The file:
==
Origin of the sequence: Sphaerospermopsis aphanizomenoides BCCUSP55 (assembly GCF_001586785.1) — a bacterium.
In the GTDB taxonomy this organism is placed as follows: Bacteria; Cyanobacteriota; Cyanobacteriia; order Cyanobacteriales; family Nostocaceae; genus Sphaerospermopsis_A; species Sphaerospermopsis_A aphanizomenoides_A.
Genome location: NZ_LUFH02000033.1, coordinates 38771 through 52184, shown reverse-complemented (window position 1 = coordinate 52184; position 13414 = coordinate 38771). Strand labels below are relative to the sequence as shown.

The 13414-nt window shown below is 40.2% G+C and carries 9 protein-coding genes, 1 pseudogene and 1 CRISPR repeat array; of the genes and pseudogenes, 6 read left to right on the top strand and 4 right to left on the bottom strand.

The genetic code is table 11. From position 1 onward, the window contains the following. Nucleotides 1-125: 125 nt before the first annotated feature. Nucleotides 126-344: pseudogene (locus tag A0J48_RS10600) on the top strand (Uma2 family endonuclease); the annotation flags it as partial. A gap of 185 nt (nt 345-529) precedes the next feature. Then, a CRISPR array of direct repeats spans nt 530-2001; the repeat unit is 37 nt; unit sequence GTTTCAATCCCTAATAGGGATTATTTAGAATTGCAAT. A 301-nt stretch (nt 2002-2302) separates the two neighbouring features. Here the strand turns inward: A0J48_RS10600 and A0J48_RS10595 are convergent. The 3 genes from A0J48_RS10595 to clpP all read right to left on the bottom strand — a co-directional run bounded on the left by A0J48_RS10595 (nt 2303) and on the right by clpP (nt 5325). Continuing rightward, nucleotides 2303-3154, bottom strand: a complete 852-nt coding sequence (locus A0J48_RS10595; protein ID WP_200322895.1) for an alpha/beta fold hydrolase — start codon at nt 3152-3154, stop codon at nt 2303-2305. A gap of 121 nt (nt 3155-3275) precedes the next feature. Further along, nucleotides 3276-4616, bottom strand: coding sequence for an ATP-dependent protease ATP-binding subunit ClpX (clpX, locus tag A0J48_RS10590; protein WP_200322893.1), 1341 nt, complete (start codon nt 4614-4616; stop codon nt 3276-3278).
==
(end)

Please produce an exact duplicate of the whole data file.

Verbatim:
Origin of the sequence: Sphaerospermopsis aphanizomenoides BCCUSP55 (assembly GCF_001586785.1) — a bacterium.
In the GTDB taxonomy this organism is placed as follows: Bacteria; Cyanobacteriota; Cyanobacteriia; order Cyanobacteriales; family Nostocaceae; genus Sphaerospermopsis_A; species Sphaerospermopsis_A aphanizomenoides_A.
Genome location: NZ_LUFH02000033.1, coordinates 38771 through 52184, shown reverse-complemented (window position 1 = coordinate 52184; position 13414 = coordinate 38771). Strand labels below are relative to the sequence as shown.

The 13414-nt window shown below is 40.2% G+C and carries 9 protein-coding genes, 1 pseudogene and 1 CRISPR repeat array; of the genes and pseudogenes, 6 read left to right on the top strand and 4 right to left on the bottom strand.

The genetic code is table 11. From position 1 onward, the window contains the following. Nucleotides 1-125: 125 nt before the first annotated feature. Nucleotides 126-344: pseudogene (locus tag A0J48_RS10600) on the top strand (Uma2 family endonuclease); the annotation flags it as partial. A gap of 185 nt (nt 345-529) precedes the next feature. Then, a CRISPR array of direct repeats spans nt 530-2001; the repeat unit is 37 nt; unit sequence GTTTCAATCCCTAATAGGGATTATTTAGAATTGCAAT. A 301-nt stretch (nt 2002-2302) separates the two neighbouring features. Here the strand turns inward: A0J48_RS10600 and A0J48_RS10595 are convergent. The 3 genes from A0J48_RS10595 to clpP all read right to left on the bottom strand — a co-directional run bounded on the left by A0J48_RS10595 (nt 2303) and on the right by clpP (nt 5325). Continuing rightward, nucleotides 2303-3154, bottom strand: a complete 852-nt coding sequence (locus A0J48_RS10595; protein ID WP_200322895.1) for an alpha/beta fold hydrolase — start codon at nt 3152-3154, stop codon at nt 2303-2305. A gap of 121 nt (nt 3155-3275) precedes the next feature. Further along, nucleotides 3276-4616, bottom strand: coding sequence for an ATP-dependent protease ATP-binding subunit ClpX (clpX, locus tag A0J48_RS10590; protein WP_200322893.1), 1341 nt, complete (start codon nt 4614-4616; stop codon nt 3276-3278).